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Paul Towers

The volatile pesticides next door

Should parents, families and teachers be warned when hazardous and volatile pesticides are used next door? That was the question before a panel of experts in California last week. Their answer may provide the basis for critical new rules for use of pesticide fumigants, and any neighbor’s right to know.

Fumigant pesticides are a problem for the Golden State. They are highly volatile, likely to drift and linked to a wide range of health impacts, including cancer. Yet every year, over 40 million pounds of these soil-sterilizing chemicals are used on California fields.

Between 2003 and 2012, at least 30 separate incidents of fumigant drift affected over 800 people. And these are just the reported incidents. Moreover, monitoring by state officials has found the pesticides in the air more than half a mile from any field — at concentrations above “target” levels set by the Department of Pesticide Regulation (DPR).

Communities have a right to know when harmful chemicals are being applied near their homes and schools.

Just this month, PAN released the results from a Drift Catcher project with Watsonville residents documenting fumigant pesticides in the air near their homes. In this case, the pesticides applied in neighboring strawberry fields were found hundreds of feet away — even when all the rules were followed and “totally impermeable film” tarps were used to control the fumigants.

Many farmers — as well as farmworker and health advocates — agree it’s time for the state to invest in cutting-edge, sustainable alternative practices. Meanwhile, communities have a right to know when these harmful, volatile chemicals are being applied near their homes and schools.

“Dangerously inadequate” notification

Neighborhood notification is required for just one of the many fumigants commonly used in California: methyl bromide. These relatively weak requirements were put in place back in 2001; methyl bromide was then banned in 2005, with a gradual phaseout still moving forward at a snail’s pace today.

Meanwhile, communities receive little to no information about the application of other fumigants, despite mounting evidence of both their volatility and health harms. Drift-prone fumigant pesticides like chloropicrin, Telone (1,3-D), metam sodium and metam potassium have been linked to cancer, hormone disruption and developmental impacts.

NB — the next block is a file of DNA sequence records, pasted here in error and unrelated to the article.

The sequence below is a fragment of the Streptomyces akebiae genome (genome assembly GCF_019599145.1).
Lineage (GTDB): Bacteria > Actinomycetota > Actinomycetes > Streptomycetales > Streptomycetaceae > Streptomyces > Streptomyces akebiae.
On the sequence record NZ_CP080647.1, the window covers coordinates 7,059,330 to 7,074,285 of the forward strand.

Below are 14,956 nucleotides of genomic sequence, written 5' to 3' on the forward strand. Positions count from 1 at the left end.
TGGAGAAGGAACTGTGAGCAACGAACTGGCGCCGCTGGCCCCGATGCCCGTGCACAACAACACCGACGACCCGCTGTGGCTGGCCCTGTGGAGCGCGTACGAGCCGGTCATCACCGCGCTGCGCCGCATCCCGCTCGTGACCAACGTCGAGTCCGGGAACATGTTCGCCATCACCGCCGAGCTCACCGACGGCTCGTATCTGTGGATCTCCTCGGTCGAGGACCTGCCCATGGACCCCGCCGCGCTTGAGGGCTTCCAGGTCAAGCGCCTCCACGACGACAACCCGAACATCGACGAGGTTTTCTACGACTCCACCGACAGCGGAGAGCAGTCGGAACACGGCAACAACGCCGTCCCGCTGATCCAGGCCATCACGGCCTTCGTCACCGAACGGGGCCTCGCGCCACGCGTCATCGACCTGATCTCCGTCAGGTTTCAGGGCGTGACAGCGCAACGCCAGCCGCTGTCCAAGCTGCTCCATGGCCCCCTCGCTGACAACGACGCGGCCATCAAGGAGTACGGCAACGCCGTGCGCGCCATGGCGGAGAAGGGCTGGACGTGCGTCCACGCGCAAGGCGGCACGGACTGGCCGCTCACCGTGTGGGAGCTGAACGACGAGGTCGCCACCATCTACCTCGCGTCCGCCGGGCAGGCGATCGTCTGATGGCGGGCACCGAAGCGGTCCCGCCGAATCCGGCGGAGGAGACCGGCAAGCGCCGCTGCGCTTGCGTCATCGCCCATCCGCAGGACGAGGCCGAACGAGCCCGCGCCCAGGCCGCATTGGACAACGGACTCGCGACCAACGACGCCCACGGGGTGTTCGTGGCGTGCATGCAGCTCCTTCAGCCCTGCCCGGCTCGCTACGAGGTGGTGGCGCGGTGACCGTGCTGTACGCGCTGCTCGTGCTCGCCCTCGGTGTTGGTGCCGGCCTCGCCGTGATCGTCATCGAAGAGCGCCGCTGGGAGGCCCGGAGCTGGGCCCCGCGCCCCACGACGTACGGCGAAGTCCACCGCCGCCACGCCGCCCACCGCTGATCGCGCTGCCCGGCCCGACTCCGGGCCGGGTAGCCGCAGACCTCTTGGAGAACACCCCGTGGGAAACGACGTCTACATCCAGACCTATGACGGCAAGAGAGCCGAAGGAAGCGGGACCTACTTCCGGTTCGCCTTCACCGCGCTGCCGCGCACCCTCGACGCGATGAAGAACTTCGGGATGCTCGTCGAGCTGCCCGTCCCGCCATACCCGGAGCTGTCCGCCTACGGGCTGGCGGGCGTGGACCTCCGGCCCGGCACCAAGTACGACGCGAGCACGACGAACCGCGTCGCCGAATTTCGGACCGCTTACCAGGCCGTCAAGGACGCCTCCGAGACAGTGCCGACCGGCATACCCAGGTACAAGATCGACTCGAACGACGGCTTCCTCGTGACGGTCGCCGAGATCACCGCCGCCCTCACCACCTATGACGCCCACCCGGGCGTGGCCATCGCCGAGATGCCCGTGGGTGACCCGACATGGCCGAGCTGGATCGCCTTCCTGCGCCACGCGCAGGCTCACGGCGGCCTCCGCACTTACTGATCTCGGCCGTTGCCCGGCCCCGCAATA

In a letter to DPR Director Brian Leahy delivered at last week’s hearing, State Senator Hannah-Beth Jackson called current notification requirements “dangerously inadequate in helping neighboring communities protect their health.”

Residents on the front lines of exposure echo these concerns. This from Minerva Pineda of Padres Socios en la Salud y la Educación, a parent organization in Lamont, California:

“There are many people with cancer in my community. And parents in rural communities like Lamont have the right to know what’s being used next door. Cancer-causing pesticides are not good neighbors, and until political leaders get rid of these chemicals, we should be warned when our families and children might be exposed to them — so that we may take precautions.”

In their panel presentation, speakers for Californians for Pesticide Reform (of which PAN is a member organization) and California Rural Legal Assistance Foundation offered a concrete plan for notifying residences, schools, employee housing and businesses when fumigants are applied in nearby fields. Here are some key elements of the plan:

  • Increase notification zones to one mile, and notify in both English and Spanish;
  • Ensure notices include information and graphics, including information on health effects. Re-notice residents if there is a delay or a shift in schedule; and
  • Supplement with robo-calls through schools to parents if appropriate and to residents whose language is not a written language (e.g. Hmong).

In addition, the plan calls for the immediate notification of nearby residents and schools when air monitors show elevated concentrations of fumigants in communities, or when health-protective “caps” on fumigant use are exceeded.  

Unifying around modern farming

There will no doubt be debate about the right size of notification zones and culturally appropriate ways to reach residents. But farmer, farmworker, health and teacher organizations are unified around the urgent need to put alternative practices in place that will both protect rural communities and keep farming prosperous in the state.

To get there, we need to get serious about investing in modern, environmentally sound farming to support farmers as they transition away from hazardous fumigants. After years of pressure, the state has taken a step in the right direction with new budget allocations for fumigant alternatives, and a competitive grant-making program at DPR. But it’s not nearly enough.

State leaders need to reward innovative farmers who are leading the way.

State leaders at both DPR and California’s Department of Food and Agriculture need to accelerate investments in alternative practices, including studies, field trials and plant breeding. They also need to find ways to reward innovative farmers who are leading the way.

As we work towards the shared goal of healthy and prosperous agriculture in California, communities have a right to know what’s being used near their homes, schools and workplaces. With better information, they can also play a more active role in building a better food system that serves their needs.

Picture of Paul Towers

Paul Towers

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